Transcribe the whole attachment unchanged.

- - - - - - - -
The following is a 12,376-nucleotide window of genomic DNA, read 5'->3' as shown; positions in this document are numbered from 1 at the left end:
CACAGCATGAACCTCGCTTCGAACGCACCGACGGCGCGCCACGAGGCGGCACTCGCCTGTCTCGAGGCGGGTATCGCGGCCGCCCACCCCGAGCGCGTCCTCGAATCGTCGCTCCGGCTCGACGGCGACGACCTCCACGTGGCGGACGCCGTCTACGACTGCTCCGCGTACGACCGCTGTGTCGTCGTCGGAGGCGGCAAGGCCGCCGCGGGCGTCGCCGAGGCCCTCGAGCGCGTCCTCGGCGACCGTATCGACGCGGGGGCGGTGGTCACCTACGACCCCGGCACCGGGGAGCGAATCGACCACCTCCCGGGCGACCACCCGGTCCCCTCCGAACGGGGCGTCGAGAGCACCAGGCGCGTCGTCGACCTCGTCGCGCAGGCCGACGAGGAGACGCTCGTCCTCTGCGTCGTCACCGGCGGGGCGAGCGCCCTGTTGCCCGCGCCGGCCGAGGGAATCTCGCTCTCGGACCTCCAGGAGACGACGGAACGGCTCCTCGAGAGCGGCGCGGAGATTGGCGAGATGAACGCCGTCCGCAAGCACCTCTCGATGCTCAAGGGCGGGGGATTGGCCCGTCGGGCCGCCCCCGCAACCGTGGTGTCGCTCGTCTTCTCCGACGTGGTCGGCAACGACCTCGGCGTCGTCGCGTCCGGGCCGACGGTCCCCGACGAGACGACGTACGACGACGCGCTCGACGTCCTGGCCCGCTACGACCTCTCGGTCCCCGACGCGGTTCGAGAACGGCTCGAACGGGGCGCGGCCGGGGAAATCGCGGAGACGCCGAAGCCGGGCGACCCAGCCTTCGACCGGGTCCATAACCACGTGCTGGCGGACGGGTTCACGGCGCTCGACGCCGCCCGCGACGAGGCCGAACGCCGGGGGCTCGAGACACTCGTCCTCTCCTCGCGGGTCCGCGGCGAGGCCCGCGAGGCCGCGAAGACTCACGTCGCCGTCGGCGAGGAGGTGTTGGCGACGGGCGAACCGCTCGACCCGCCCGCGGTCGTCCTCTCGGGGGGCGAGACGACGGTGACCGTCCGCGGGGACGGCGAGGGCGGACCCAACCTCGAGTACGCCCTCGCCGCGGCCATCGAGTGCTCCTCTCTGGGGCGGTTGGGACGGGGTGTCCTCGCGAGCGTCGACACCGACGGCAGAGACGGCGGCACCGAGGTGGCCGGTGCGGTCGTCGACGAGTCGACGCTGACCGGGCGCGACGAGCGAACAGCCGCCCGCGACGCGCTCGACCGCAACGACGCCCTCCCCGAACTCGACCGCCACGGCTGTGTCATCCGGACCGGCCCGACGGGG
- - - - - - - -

The following is a 12,376-nucleotide window of genomic DNA, read 5'->3' as shown; positions in this document are numbered from 1 at the left end:
CACAGCATGAACCTCGCTTCGAACGCACCGACGGCGCGCCACGAGGCGGCACTCGCCTGTCTCGAGGCGGGTATCGCGGCCGCCCACCCCGAGCGCGTCCTCGAATCGTCGCTCCGGCTCGACGGCGACGACCTCCACGTGGCGGACGCCGTCTACGACTGCTCCGCGTACGACCGCTGTGTCGTCGTCGGAGGCGGCAAGGCCGCCGCGGGCGTCGCCGAGGCCCTCGAGCGCGTCCTCGGCGACCGTATCGACGCGGGGGCGGTGGTCACCTACGACCCCGGCACCGGGGAGCGAATCGACCACCTCCCGGGCGACCACCCGGTCCCCTCCGAACGGGGCGTCGAGAGCACCAGGCGCGTCGTCGACCTCGTCGCGCAGGCCGACGAGGAGACGCTCGTCCTCTGCGTCGTCACCGGCGGGGCGAGCGCCCTGTTGCCCGCGCCGGCCGAGGGAATCTCGCTCTCGGACCTCCAGGAGACGACGGAACGGCTCCTCGAGAGCGGCGCGGAGATTGGCGAGATGAACGCCGTCCGCAAGCACCTCTCGATGCTCAAGGGCGGGGGATTGGCCCGTCGGGCCGCCCCCGCAACCGTGGTGTCGCTCGTCTTCTCCGACGTGGTCGGCAACGACCTCGGCGTCGTCGCGTCCGGGCCGACGGTCCCCGACGAGACGACGTACGACGACGCGCTCGACGTCCTGGCCCGCTACGACCTCTCGGTCCCCGACGCGGTTCGAGAACGGCTCGAACGGGGCGCGGCCGGGGAAATCGCGGAGACGCCGAAGCCGGGCGACCCAGCCTTCGACCGGGTCCATAACCACGTGCTGGCGGACGGGTTCACGGCGCTCGACGCCGCCCGCGACGAGGCCGAACGCCGGGGGCTCGAGACACTCGTCCTCTCCTCGCGGGTCCGCGGCGAGGCCCGCGAGGCCGCGAAGACTCACGTCGCCGTCGGCGAGGAGGTGTTGGCGACGGGCGAACCGCTCGACCCGCCCGCGGTCGTCCTCTCGGGGGGCGAGACGACGGTGACCGTCCGCGGGGACGGCGAGGGCGGACCCAACCTCGAGTACGCCCTCGCCGCGGCCATCGAGTGCTCCTCTCTGGGGCGGTTGGGACGGGGTGTCCTCGCGAGCGTCGACACCGACGGCAGAGACGGCGGCACCGAGGTGGCCGGTGCGGTCGTCGACGAGTCGACGCTGACCGGGCGCGACGAGCGAACAGCCGCCCGCGACGCGCTCGACCGCAACGACGCCCTCCCCGAACTCGACCGCCACGGCTGTGTCATCCGGACCGGCCCGACGGGG